· On 2015-01-13T20:11:40, the Operations Department removed <CREDIT.CLUB> from the registry-reserve in order to register it as part of the Company’s promotional program.

· Between 2015-01-13T20:11:40 and 2015-01-14T21:51:25 (25 hours, 49 minutes, and 45 seconds), the status of <CREDIT.CLUB> was unregistered and unreserved. At that time, the Operations Department did not have knowledge that the registration had failed. It is not clear whether the failed registration was a result of human error or system error.

· At 2015-01-14T21:51:25, a registrant (the “Registrant”) using domain privacy, without the knowledge of the Company, registered the domain <CREDIT.CLUB> at


a) Mistaken Registration

The Registrant’s registration of <CREDIT.CLUB> on January 14, 2015 was due to a mistake made by the registry. The mistaken nature of the registration is clear as the domain name was publicly advertised as being a premium domain name in the program and the Operations Department documented its plan to register the domain name to a Company subsidiary for promotional purposes. However, on January 13, 2015, when the Operations Department attempted to register <CREDIT.CLUB>, the registration failed, and the failure was not detected at the time.

b) Right to Rescind

The Registration Agreement between and the Registrant, the RRA between and the Company, and the Registry Terms and Policies all contemplate registrations that occur as a result of a mistake by the registry, and the registry may rescind such registrations.

c) Conclusion

Thus, it is within the Company’s contractual rights to cancel the registration for <CREDIT.CLUB>.

Further to his analysis and conclusions I can personally state that no one in .CLUB had any conversations regarding with the registrant at or before the registration of

The registry does not believe it is in our best interest nor the best interest of the registrant to pull the name back given the substantial investment in time and money he has invested to launch I informed the registrant of such matters and wish him a continued success.

SOURCE NamePros Official .Club Showcase and Discussion

Again, I am more than happy for Bruce and congrats on the awesome domain and site. I’m a firm believer that you create your own luck and with quick action on the domain registration and launch of the site, he definitely deserves to keep the domain.  We will never know what the .Club registry would have done if the name was registered by a domainer then sat undeveloped or parked.  I’m just playing devils advocate here for all the folks singing praises of .Club for letting the registrant keep the name 😉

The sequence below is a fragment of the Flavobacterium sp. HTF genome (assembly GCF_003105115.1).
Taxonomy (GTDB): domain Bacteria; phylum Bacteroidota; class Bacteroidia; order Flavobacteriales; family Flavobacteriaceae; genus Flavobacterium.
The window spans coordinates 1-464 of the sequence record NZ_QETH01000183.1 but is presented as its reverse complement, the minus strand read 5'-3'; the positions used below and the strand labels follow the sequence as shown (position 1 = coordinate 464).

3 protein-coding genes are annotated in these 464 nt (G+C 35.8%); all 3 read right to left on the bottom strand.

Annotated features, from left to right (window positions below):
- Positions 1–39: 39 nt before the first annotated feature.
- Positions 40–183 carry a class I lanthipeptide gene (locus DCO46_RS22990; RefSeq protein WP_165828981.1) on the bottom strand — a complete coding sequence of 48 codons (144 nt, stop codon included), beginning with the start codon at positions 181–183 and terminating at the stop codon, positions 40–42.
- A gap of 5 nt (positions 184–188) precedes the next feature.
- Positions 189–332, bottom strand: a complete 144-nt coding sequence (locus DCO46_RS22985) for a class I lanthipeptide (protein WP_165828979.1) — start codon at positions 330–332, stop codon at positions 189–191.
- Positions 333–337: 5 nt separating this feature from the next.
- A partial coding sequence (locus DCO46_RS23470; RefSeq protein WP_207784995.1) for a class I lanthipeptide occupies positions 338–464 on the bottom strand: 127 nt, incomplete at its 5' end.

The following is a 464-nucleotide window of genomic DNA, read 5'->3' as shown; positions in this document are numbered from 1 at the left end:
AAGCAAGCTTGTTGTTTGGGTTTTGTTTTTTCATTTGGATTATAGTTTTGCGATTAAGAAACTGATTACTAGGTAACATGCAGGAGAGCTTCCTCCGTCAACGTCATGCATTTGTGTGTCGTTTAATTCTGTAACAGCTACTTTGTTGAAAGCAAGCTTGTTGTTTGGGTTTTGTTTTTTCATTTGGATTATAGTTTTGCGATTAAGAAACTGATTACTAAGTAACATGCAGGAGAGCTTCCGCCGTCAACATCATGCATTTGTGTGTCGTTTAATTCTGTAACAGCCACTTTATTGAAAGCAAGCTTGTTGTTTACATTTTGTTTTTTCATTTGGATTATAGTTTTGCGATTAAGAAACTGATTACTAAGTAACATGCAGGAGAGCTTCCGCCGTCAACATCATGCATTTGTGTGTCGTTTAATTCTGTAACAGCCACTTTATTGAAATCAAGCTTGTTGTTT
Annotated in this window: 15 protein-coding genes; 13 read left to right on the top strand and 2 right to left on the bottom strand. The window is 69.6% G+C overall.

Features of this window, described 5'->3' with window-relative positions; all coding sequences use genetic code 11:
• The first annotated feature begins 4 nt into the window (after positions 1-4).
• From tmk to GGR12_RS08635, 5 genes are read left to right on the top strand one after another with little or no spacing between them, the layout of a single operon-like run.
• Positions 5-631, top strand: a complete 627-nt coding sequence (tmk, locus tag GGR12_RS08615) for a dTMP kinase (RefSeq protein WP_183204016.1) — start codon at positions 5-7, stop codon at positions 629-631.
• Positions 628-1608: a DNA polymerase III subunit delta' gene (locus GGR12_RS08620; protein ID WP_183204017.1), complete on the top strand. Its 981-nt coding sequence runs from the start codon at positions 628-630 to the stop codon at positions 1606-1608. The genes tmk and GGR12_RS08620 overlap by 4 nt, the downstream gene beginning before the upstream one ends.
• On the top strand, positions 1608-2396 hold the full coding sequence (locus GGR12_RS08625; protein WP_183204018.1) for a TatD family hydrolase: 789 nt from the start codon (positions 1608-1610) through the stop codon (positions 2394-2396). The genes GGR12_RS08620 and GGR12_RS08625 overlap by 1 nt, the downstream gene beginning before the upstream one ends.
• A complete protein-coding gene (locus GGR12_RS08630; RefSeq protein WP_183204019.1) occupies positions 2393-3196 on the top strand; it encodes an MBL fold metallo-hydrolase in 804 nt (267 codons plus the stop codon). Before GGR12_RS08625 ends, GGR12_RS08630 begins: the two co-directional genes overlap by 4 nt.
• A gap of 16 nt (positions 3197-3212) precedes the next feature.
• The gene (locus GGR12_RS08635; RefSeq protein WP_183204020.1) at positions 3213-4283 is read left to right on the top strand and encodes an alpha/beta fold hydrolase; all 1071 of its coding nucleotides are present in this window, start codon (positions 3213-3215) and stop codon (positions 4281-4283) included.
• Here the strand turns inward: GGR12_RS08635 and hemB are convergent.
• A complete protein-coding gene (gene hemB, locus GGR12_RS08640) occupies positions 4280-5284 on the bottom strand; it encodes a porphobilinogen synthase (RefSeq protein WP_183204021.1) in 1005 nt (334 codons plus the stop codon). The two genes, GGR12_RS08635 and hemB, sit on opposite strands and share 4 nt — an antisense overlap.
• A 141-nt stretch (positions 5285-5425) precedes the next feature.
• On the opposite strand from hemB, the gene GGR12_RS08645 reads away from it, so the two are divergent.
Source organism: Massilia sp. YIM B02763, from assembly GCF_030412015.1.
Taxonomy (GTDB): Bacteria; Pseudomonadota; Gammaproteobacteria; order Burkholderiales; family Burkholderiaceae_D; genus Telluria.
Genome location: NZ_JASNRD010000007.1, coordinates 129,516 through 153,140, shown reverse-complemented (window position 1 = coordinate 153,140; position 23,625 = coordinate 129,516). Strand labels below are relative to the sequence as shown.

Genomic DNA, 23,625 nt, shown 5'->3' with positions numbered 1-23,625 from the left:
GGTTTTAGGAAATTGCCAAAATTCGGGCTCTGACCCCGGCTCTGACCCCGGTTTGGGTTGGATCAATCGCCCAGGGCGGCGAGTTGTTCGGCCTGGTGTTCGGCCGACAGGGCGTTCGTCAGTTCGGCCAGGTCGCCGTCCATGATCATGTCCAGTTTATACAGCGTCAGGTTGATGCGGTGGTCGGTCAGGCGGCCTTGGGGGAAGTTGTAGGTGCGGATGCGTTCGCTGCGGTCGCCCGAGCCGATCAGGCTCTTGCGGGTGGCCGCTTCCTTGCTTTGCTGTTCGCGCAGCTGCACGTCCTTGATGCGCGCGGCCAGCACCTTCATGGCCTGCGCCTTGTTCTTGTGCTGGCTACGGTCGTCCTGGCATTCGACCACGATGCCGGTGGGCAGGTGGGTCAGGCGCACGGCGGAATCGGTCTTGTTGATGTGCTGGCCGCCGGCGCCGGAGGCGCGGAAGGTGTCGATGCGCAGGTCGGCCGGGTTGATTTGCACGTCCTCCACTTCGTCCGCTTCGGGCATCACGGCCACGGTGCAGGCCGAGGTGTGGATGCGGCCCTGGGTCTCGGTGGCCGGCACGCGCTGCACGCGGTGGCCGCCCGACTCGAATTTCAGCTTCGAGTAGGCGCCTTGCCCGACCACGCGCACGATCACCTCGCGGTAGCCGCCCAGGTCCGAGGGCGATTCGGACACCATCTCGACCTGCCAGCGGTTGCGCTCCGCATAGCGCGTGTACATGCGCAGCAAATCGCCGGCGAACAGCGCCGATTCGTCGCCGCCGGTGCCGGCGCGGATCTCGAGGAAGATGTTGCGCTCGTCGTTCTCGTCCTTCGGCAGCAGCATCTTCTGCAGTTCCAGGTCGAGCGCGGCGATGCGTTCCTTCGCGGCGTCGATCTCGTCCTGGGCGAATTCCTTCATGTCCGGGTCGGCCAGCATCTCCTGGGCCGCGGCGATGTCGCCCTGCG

*For the record, I am a fan of .Club – it is a solid extension and they are doing a great job of showing other gTLDs how to successfully launch..

One Way to Acquire the Domain (types) You Want

While searching for a name in a certain niche or in pursuit of building a strong domain name portfolio, simply buying hand registered domains just won’t cut it. Buying domains names from premium marketplaces like Sedo, Afternic, etc. can be a great way to build a good portfolio but at the same time may also be very expensive and the negotiation/sale process can be quite lengthy. Of course, I always recommend anyone dabbling in domaining learn to benefit from drop catching and backordering.

All of the above are great ways to acquire domain names but another interesting way to buy domains is by starting a thread on popular domain name forum  NamePros in the Domains Wanted section.  The great thing about posting buying requests in the forums is that you are in total control – you determine your budget and criteria and that’s it, just wait for the messages to come in.

Anytime I start a thread in these sections of the forums I get dozens of messages from members on the forums with domain names that may fit the criteria in my post.  It is important to set very specific guidelines for the kinds of domain names you want when writing these posts.  Even still if you are specific in identifying what TLD, budget, length, age etc of the kind of domain you want to buy, you will certainly get a dozens off the wall domains and prices sent in that you will have to ignore.